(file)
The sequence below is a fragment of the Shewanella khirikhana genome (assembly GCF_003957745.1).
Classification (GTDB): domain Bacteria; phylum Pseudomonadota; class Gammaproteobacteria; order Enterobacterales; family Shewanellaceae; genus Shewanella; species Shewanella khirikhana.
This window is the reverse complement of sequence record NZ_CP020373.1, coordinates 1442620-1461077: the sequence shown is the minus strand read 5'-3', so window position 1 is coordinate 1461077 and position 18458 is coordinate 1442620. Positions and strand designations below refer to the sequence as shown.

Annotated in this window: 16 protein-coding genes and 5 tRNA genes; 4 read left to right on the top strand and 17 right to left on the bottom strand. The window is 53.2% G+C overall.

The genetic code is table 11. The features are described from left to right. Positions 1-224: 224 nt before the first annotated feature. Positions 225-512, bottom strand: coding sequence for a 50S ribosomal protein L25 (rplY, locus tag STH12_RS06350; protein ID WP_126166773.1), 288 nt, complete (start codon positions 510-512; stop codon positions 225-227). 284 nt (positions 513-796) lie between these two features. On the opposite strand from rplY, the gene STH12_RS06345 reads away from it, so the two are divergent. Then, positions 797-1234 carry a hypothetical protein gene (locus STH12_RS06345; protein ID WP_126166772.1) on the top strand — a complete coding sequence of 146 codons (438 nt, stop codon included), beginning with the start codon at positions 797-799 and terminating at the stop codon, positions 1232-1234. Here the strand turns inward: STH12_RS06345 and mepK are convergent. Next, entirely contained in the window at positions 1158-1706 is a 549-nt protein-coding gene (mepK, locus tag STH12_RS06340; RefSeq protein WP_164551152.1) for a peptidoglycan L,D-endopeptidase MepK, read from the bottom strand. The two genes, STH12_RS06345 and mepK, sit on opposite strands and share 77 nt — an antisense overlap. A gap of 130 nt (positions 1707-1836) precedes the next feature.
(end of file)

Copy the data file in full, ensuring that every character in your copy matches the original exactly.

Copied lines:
The sequence below is a fragment of the Shewanella khirikhana genome (assembly GCF_003957745.1).
Classification (GTDB): domain Bacteria; phylum Pseudomonadota; class Gammaproteobacteria; order Enterobacterales; family Shewanellaceae; genus Shewanella; species Shewanella khirikhana.
This window is the reverse complement of sequence record NZ_CP020373.1, coordinates 1442620-1461077: the sequence shown is the minus strand read 5'-3', so window position 1 is coordinate 1461077 and position 18458 is coordinate 1442620. Positions and strand designations below refer to the sequence as shown.

Annotated in this window: 16 protein-coding genes and 5 tRNA genes; 4 read left to right on the top strand and 17 right to left on the bottom strand. The window is 53.2% G+C overall.

The genetic code is table 11. The features are described from left to right. Positions 1-224: 224 nt before the first annotated feature. Positions 225-512, bottom strand: coding sequence for a 50S ribosomal protein L25 (rplY, locus tag STH12_RS06350; protein ID WP_126166773.1), 288 nt, complete (start codon positions 510-512; stop codon positions 225-227). 284 nt (positions 513-796) lie between these two features. On the opposite strand from rplY, the gene STH12_RS06345 reads away from it, so the two are divergent. Then, positions 797-1234 carry a hypothetical protein gene (locus STH12_RS06345; protein ID WP_126166772.1) on the top strand — a complete coding sequence of 146 codons (438 nt, stop codon included), beginning with the start codon at positions 797-799 and terminating at the stop codon, positions 1232-1234. Here the strand turns inward: STH12_RS06345 and mepK are convergent. Next, entirely contained in the window at positions 1158-1706 is a 549-nt protein-coding gene (mepK, locus tag STH12_RS06340; RefSeq protein WP_164551152.1) for a peptidoglycan L,D-endopeptidase MepK, read from the bottom strand. The two genes, STH12_RS06345 and mepK, sit on opposite strands and share 77 nt — an antisense overlap. A gap of 130 nt (positions 1707-1836) precedes the next feature.